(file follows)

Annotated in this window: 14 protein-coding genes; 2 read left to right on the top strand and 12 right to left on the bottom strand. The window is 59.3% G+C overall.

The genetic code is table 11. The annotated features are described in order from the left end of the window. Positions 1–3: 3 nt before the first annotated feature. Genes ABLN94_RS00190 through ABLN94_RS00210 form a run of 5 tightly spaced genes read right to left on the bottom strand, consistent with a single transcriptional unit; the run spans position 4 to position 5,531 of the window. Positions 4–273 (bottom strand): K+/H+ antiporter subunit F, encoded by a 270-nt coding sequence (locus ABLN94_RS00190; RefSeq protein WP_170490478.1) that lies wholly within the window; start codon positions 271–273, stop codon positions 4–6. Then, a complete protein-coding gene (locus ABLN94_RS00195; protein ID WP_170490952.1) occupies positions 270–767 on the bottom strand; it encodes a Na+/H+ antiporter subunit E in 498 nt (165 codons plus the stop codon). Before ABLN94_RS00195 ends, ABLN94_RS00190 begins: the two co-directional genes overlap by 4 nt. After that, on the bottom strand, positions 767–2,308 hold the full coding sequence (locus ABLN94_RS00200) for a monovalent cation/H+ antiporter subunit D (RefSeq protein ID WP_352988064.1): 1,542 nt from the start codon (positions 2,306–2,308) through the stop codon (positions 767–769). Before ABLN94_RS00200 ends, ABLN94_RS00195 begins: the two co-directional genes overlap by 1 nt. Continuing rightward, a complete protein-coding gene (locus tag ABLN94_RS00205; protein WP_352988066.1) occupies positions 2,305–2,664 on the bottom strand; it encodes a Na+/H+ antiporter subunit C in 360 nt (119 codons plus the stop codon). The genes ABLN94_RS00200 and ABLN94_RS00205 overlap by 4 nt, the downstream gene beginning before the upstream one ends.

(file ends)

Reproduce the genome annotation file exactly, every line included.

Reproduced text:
Annotated in this window: 14 protein-coding genes; 2 read left to right on the top strand and 12 right to left on the bottom strand. The window is 59.3% G+C overall.

The genetic code is table 11. The annotated features are described in order from the left end of the window. Positions 1–3: 3 nt before the first annotated feature. Genes ABLN94_RS00190 through ABLN94_RS00210 form a run of 5 tightly spaced genes read right to left on the bottom strand, consistent with a single transcriptional unit; the run spans position 4 to position 5,531 of the window. Positions 4–273 (bottom strand): K+/H+ antiporter subunit F, encoded by a 270-nt coding sequence (locus ABLN94_RS00190; RefSeq protein WP_170490478.1) that lies wholly within the window; start codon positions 271–273, stop codon positions 4–6. Then, a complete protein-coding gene (locus ABLN94_RS00195; protein ID WP_170490952.1) occupies positions 270–767 on the bottom strand; it encodes a Na+/H+ antiporter subunit E in 498 nt (165 codons plus the stop codon). Before ABLN94_RS00195 ends, ABLN94_RS00190 begins: the two co-directional genes overlap by 4 nt. After that, on the bottom strand, positions 767–2,308 hold the full coding sequence (locus ABLN94_RS00200) for a monovalent cation/H+ antiporter subunit D (RefSeq protein ID WP_352988064.1): 1,542 nt from the start codon (positions 2,306–2,308) through the stop codon (positions 767–769). Before ABLN94_RS00200 ends, ABLN94_RS00195 begins: the two co-directional genes overlap by 1 nt. Continuing rightward, a complete protein-coding gene (locus tag ABLN94_RS00205; protein WP_352988066.1) occupies positions 2,305–2,664 on the bottom strand; it encodes a Na+/H+ antiporter subunit C in 360 nt (119 codons plus the stop codon). The genes ABLN94_RS00200 and ABLN94_RS00205 overlap by 4 nt, the downstream gene beginning before the upstream one ends.